To the best of our knowledge, this study is the first phenomenological study to investigate the feasibility of an immersive VR experience for facilitating postoperative rehabilitation in patients with breast cancer. Through inductive thematic analysis, our study found VR to be an effective and suitable intervention for our patient population. Tables 3 and 4 address feasibility in relation to 2 of the 3 inductive themes of this study: “VR was powerful in facilitating rehabilitation” and “early and repetitive upper limb movements are an advantage of VR rehabilitation.” Table 5 reveals the key finding that the high costs of VR hardware and software limit its at-home use. These results further support the recommendations of the VR CORE group [20]. However, the high cost of VR equipment remains a concern.

VR Was Powerful in Facilitating Rehabilitation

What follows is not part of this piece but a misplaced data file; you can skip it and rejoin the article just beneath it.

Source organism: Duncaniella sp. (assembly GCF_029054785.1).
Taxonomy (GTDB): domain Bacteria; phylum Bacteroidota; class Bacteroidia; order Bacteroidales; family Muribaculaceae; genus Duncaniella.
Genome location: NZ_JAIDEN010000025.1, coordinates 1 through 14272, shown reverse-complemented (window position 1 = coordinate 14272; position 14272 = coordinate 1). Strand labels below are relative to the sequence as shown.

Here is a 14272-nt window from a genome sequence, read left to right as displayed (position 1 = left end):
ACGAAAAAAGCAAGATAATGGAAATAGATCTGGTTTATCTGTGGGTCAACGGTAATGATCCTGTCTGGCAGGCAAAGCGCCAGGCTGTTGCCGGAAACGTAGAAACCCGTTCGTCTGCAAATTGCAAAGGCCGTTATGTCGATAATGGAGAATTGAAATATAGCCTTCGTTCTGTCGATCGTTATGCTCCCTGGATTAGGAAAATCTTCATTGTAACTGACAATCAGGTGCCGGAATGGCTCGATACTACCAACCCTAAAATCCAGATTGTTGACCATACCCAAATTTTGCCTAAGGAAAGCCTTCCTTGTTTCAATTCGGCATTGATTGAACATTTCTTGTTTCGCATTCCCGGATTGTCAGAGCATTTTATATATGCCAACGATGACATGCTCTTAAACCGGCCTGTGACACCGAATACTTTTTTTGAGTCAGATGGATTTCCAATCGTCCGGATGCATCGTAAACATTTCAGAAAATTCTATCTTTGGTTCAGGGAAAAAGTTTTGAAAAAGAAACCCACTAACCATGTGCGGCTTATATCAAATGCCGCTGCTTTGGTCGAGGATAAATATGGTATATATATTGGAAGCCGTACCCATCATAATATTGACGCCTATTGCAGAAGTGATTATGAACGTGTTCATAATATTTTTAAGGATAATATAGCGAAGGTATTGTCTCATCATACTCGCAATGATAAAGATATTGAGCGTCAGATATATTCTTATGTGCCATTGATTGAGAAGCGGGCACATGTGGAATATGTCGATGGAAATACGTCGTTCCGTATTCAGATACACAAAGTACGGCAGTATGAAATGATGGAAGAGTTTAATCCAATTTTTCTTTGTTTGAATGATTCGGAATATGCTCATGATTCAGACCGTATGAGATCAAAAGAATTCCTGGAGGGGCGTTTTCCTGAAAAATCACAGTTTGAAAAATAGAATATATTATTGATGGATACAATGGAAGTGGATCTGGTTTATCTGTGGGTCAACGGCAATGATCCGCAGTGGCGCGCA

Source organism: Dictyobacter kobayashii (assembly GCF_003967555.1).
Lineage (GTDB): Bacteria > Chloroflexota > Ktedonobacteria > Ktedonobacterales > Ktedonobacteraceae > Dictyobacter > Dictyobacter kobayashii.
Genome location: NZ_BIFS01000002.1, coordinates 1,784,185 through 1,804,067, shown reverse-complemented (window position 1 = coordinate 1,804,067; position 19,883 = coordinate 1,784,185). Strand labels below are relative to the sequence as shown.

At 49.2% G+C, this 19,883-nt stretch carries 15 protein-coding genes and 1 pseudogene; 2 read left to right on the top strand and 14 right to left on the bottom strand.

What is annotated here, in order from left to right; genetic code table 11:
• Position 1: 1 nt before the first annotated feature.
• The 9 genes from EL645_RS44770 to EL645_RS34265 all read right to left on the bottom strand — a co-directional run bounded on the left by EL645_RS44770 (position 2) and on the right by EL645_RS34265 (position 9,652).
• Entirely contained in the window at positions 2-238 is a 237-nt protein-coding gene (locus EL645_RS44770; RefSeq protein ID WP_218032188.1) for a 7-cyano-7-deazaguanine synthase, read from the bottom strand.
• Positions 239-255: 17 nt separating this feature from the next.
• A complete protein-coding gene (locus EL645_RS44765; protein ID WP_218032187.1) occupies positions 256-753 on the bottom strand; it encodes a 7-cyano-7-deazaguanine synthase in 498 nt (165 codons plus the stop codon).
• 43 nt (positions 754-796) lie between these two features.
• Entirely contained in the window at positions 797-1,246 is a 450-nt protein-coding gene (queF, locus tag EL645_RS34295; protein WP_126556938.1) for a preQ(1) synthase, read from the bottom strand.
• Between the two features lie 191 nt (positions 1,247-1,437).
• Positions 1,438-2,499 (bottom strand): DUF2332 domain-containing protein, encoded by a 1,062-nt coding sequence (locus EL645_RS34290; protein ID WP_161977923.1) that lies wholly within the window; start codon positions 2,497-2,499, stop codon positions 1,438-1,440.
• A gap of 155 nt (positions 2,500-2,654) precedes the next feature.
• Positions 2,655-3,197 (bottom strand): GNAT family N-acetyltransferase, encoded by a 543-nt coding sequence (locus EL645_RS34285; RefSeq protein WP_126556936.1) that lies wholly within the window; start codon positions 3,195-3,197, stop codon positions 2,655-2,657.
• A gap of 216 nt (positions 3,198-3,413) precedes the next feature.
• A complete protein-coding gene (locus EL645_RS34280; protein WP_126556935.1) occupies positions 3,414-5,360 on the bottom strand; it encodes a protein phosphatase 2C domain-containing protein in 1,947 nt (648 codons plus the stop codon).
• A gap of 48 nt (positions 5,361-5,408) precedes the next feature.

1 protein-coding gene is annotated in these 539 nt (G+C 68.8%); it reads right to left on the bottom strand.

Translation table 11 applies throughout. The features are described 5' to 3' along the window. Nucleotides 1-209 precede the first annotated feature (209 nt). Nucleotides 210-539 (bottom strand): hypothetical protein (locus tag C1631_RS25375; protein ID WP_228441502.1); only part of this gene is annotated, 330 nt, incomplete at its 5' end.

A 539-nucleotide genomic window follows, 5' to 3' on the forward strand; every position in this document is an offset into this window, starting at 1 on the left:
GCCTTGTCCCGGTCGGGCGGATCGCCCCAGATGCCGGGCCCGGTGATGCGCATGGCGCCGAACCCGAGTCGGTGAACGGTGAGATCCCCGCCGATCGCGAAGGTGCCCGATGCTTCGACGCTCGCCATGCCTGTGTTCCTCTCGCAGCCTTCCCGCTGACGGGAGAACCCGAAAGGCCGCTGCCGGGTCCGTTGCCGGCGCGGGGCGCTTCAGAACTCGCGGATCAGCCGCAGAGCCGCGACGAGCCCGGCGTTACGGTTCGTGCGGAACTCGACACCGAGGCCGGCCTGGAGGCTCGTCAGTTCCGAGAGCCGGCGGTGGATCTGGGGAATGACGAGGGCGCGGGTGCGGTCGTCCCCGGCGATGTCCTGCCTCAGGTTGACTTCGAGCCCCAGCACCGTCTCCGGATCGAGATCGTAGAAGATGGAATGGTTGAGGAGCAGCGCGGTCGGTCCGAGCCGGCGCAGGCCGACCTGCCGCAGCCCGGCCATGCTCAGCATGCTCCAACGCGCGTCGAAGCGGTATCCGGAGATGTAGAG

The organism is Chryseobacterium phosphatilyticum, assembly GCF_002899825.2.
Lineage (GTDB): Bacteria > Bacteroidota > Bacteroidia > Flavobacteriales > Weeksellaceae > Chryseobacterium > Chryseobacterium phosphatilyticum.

This study found that “power” was an essential concept and that power was cultivated through knowledge and companionship. One key finding related to this inductive theme was the knowledge obtained by the individual. In our study, most of the participants were skeptical about their early postoperative rehabilitation, and some had no idea how to proceed with it; however, through VR, these patients gained information about rehabilitation, which then led to behavioral changes. A previous study noted the importance of people’s need to know which approach they should adopt to improve their health [30]. In addition, most patients with breast cancer desire information concerning recovery details; in particular, they want real-time, transparent information regarding appropriate rehabilitative measures [21]. Our findings were consistent with those of the 2 aforementioned studies. Another present finding was related to companionship; specifically, the participants reported that they felt as if a medical care team was with them in their rehabilitation in the VR world. This finding is notable because not every patient with breast cancer receives a rehabilitation exercise consultation after surgery. Our interactive VR system provides clear information regarding the commencement and completion of rehabilitation exercises, and its prompts align with how the clinical rehabilitation program operates (eg, 20 prompts for each motion). The literature notes that an ideal user experience must include interaction with VR applications in order to encourage and support users to complete clinical activities; this assertion is consistent with our findings [31].